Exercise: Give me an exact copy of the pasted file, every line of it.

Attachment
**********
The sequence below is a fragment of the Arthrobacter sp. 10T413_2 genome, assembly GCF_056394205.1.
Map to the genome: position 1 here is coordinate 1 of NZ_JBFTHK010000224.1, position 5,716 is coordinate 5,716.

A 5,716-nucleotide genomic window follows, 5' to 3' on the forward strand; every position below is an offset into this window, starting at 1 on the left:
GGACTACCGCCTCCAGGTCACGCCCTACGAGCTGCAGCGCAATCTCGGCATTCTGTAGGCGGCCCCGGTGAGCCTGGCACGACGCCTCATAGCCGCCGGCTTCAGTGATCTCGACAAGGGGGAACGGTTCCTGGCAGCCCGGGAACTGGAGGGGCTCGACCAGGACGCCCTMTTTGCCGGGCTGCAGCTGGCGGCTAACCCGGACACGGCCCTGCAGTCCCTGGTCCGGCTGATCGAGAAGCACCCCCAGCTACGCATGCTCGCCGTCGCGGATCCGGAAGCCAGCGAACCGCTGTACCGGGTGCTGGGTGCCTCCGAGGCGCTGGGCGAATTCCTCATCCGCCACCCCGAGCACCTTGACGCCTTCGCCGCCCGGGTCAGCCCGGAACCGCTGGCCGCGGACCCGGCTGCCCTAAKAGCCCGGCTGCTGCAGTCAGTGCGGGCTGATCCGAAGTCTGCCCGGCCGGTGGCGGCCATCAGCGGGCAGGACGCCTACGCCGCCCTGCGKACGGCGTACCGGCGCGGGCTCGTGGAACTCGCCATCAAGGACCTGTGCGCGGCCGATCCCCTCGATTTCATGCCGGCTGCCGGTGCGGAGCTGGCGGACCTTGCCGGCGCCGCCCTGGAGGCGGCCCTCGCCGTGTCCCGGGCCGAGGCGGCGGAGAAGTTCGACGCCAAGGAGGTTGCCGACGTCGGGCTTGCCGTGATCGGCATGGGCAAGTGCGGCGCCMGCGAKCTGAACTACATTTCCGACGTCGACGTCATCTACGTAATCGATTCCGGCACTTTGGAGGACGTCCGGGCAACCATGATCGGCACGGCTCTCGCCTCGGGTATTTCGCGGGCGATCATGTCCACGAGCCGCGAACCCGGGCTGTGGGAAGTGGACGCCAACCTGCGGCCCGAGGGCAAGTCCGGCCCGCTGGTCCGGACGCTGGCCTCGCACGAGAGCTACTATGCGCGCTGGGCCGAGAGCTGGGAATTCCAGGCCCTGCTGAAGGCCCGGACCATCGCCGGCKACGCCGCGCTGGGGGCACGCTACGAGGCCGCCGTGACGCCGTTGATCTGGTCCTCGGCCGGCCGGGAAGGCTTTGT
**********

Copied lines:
The sequence below is a fragment of the Arthrobacter sp. 10T413_2 genome, assembly GCF_056394205.1.
Map to the genome: position 1 here is coordinate 1 of NZ_JBFTHK010000224.1, position 5,716 is coordinate 5,716.

A 5,716-nucleotide genomic window follows, 5' to 3' on the forward strand; every position below is an offset into this window, starting at 1 on the left:
GGACTACCGCCTCCAGGTCACGCCCTACGAGCTGCAGCGCAATCTCGGCATTCTGTAGGCGGCCCCGGTGAGCCTGGCACGACGCCTCATAGCCGCCGGCTTCAGTGATCTCGACAAGGGGGAACGGTTCCTGGCAGCCCGGGAACTGGAGGGGCTCGACCAGGACGCCCTMTTTGCCGGGCTGCAGCTGGCGGCTAACCCGGACACGGCCCTGCAGTCCCTGGTCCGGCTGATCGAGAAGCACCCCCAGCTACGCATGCTCGCCGTCGCGGATCCGGAAGCCAGCGAACCGCTGTACCGGGTGCTGGGTGCCTCCGAGGCGCTGGGCGAATTCCTCATCCGCCACCCCGAGCACCTTGACGCCTTCGCCGCCCGGGTCAGCCCGGAACCGCTGGCCGCGGACCCGGCTGCCCTAAKAGCCCGGCTGCTGCAGTCAGTGCGGGCTGATCCGAAGTCTGCCCGGCCGGTGGCGGCCATCAGCGGGCAGGACGCCTACGCCGCCCTGCGKACGGCGTACCGGCGCGGGCTCGTGGAACTCGCCATCAAGGACCTGTGCGCGGCCGATCCCCTCGATTTCATGCCGGCTGCCGGTGCGGAGCTGGCGGACCTTGCCGGCGCCGCCCTGGAGGCGGCCCTCGCCGTGTCCCGGGCCGAGGCGGCGGAGAAGTTCGACGCCAAGGAGGTTGCCGACGTCGGGCTTGCCGTGATCGGCATGGGCAAGTGCGGCGCCMGCGAKCTGAACTACATTTCCGACGTCGACGTCATCTACGTAATCGATTCCGGCACTTTGGAGGACGTCCGGGCAACCATGATCGGCACGGCTCTCGCCTCGGGTATTTCGCGGGCGATCATGTCCACGAGCCGCGAACCCGGGCTGTGGGAAGTGGACGCCAACCTGCGGCCCGAGGGCAAGTCCGGCCCGCTGGTCCGGACGCTGGCCTCGCACGAGAGCTACTATGCGCGCTGGGCCGAGAGCTGGGAATTCCAGGCCCTGCTGAAGGCCCGGACCATCGCCGGCKACGCCGCGCTGGGGGCACGCTACGAGGCCGCCGTGACGCCGTTGATCTGGTCCTCGGCCGGCCGGGAAGGCTTTGT